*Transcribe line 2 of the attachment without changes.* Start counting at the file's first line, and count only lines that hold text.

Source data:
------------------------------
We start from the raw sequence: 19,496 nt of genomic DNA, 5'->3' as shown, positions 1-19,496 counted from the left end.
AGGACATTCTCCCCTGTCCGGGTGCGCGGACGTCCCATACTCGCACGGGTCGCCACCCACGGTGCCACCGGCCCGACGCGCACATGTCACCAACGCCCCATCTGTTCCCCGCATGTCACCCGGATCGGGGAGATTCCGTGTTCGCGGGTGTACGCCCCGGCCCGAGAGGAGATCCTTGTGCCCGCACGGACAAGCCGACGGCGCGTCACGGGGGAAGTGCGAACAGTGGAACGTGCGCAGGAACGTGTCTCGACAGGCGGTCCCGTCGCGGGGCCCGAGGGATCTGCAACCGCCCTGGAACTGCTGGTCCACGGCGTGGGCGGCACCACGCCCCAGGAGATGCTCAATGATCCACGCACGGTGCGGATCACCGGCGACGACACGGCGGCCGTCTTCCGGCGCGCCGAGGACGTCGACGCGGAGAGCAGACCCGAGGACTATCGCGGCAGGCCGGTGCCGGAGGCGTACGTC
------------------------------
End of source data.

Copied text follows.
AGGACATTCTCCCCTGTCCGGGTGCGCGGACGTCCCATACTCGCACGGGTCGCCACCCACGGTGCCACCGGCCCGACGCGCACATGTCACCAACGCCCCATCTGTTCCCCGCATGTCACCCGGATCGGGGAGATTCCGTGTTCGCGGGTGTACGCCCCGGCCCGAGAGGAGATCCTTGTGCCCGCACGGACAAGCCGACGGCGCGTCACGGGGGAAGTGCGAACAGTGGAACGTGCGCAGGAACGTGTCTCGACAGGCGGTCCCGTCGCGGGGCCCGAGGGATCTGCAACCGCCCTGGAACTGCTGGTCCACGGCGTGGGCGGCACCACGCCCCAGGAGATGCTCAATGATCCACGCACGGTGCGGATCACCGGCGACGACACGGCGGCCGTCTTCCGGCGCGCCGAGGACGTCGACGCGGAGAGCAGACCCGAGGACTATCGCGGCAGGCCGGTGCCGGAGGCGTACGTC